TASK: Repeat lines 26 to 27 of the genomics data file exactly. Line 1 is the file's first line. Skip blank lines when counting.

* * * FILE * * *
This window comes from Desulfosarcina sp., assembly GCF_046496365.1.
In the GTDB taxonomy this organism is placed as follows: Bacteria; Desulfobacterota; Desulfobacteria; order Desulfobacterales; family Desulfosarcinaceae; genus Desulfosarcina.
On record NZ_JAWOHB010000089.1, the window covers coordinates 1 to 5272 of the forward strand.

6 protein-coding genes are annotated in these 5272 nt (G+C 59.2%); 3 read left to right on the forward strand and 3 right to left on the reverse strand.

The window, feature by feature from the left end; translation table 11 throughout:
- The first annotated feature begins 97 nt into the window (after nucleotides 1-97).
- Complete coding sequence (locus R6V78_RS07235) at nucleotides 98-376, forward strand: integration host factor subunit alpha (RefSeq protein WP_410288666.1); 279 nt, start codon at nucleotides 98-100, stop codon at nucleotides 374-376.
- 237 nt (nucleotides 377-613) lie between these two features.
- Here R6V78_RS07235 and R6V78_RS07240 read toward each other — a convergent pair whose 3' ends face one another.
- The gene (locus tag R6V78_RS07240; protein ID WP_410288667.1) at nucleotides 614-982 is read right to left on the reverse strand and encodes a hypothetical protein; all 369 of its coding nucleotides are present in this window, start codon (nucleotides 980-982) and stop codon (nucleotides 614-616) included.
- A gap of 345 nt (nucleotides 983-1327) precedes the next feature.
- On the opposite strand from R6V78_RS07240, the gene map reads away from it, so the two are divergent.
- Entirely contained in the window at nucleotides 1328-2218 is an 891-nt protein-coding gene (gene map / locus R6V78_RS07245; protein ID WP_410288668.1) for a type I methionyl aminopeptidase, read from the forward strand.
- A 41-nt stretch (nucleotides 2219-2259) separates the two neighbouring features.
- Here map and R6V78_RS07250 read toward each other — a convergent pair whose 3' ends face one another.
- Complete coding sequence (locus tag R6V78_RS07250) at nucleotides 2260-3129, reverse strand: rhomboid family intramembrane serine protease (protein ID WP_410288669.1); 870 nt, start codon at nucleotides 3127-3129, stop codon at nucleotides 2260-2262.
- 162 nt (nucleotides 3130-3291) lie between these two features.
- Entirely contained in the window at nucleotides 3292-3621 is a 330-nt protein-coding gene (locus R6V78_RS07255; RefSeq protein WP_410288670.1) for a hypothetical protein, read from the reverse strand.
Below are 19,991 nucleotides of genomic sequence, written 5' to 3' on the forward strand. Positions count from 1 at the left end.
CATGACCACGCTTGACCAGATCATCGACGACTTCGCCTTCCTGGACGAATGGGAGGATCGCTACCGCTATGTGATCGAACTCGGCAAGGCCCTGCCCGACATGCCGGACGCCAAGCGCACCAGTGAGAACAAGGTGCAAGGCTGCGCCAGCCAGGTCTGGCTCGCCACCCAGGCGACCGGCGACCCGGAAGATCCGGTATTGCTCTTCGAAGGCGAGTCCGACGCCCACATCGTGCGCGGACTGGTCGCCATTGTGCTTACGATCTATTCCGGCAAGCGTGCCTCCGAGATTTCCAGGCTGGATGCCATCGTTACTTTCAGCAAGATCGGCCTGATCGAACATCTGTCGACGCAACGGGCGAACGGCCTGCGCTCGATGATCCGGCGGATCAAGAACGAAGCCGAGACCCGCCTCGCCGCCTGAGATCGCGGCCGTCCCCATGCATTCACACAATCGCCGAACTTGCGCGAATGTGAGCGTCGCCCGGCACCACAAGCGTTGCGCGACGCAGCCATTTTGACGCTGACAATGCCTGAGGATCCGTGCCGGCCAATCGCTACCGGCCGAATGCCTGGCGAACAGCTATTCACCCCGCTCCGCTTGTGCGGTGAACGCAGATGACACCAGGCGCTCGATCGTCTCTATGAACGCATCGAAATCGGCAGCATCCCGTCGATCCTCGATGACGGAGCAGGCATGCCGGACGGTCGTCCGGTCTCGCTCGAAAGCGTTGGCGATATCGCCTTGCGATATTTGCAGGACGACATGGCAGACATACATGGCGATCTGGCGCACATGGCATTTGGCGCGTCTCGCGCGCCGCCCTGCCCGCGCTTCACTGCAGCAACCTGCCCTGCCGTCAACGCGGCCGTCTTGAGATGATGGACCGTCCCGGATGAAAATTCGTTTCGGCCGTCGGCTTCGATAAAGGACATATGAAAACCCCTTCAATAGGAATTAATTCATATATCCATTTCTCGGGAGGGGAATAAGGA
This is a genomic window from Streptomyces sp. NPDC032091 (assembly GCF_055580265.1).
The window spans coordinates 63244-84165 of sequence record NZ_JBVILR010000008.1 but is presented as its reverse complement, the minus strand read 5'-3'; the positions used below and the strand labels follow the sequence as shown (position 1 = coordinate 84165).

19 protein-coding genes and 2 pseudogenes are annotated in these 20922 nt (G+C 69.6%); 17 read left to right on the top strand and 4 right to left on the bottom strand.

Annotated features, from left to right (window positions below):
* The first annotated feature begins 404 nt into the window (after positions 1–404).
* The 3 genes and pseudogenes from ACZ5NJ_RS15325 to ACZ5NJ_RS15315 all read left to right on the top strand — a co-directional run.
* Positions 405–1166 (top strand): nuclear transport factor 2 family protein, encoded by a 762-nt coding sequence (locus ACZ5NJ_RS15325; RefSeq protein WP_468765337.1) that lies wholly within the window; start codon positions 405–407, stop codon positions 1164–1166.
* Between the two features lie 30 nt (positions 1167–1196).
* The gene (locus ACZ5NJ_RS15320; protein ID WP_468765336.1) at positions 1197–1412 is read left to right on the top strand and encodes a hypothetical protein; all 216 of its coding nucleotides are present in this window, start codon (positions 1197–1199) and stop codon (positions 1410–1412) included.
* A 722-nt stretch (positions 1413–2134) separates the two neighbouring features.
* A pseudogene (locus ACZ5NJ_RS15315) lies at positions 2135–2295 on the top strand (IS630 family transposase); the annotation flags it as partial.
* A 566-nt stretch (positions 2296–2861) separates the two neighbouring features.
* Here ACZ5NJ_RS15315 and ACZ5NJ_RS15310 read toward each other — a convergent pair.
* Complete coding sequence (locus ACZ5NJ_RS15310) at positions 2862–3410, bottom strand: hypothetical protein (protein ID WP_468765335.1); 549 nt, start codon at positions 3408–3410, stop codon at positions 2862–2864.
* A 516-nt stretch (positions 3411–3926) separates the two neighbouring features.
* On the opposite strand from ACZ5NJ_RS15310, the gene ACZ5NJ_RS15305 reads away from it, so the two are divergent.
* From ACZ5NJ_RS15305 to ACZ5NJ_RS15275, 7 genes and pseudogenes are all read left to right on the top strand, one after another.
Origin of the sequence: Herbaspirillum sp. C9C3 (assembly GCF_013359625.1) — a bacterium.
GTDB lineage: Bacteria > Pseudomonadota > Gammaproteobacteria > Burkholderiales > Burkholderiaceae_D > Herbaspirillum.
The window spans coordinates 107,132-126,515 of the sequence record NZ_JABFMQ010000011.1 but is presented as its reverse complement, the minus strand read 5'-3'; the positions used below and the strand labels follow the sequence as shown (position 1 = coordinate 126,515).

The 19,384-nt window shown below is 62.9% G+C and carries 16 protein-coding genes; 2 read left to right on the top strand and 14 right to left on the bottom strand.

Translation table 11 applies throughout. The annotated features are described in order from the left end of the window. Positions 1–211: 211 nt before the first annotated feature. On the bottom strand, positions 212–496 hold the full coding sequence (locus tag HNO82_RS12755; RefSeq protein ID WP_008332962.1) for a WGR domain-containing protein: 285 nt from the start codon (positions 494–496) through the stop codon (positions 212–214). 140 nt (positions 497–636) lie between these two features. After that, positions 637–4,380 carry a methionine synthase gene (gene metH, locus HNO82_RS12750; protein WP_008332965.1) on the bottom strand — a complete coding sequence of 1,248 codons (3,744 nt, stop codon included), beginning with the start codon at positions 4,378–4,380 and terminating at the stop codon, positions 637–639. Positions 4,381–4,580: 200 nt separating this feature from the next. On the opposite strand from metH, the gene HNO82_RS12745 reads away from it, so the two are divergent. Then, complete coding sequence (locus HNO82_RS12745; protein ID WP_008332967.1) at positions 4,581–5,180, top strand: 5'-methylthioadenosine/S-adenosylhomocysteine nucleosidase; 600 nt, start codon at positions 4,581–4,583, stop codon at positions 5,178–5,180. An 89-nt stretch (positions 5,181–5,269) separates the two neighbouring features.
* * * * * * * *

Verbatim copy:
* The 3 genes and pseudogenes from ACZ5NJ_RS15325 to ACZ5NJ_RS15315 all read left to right on the top strand — a co-directional run.
* Positions 405–1166 (top strand): nuclear transport factor 2 family protein, encoded by a 762-nt coding sequence (locus ACZ5NJ_RS15325; RefSeq protein WP_468765337.1) that lies wholly within the window; start codon positions 405–407, stop codon positions 1164–1166.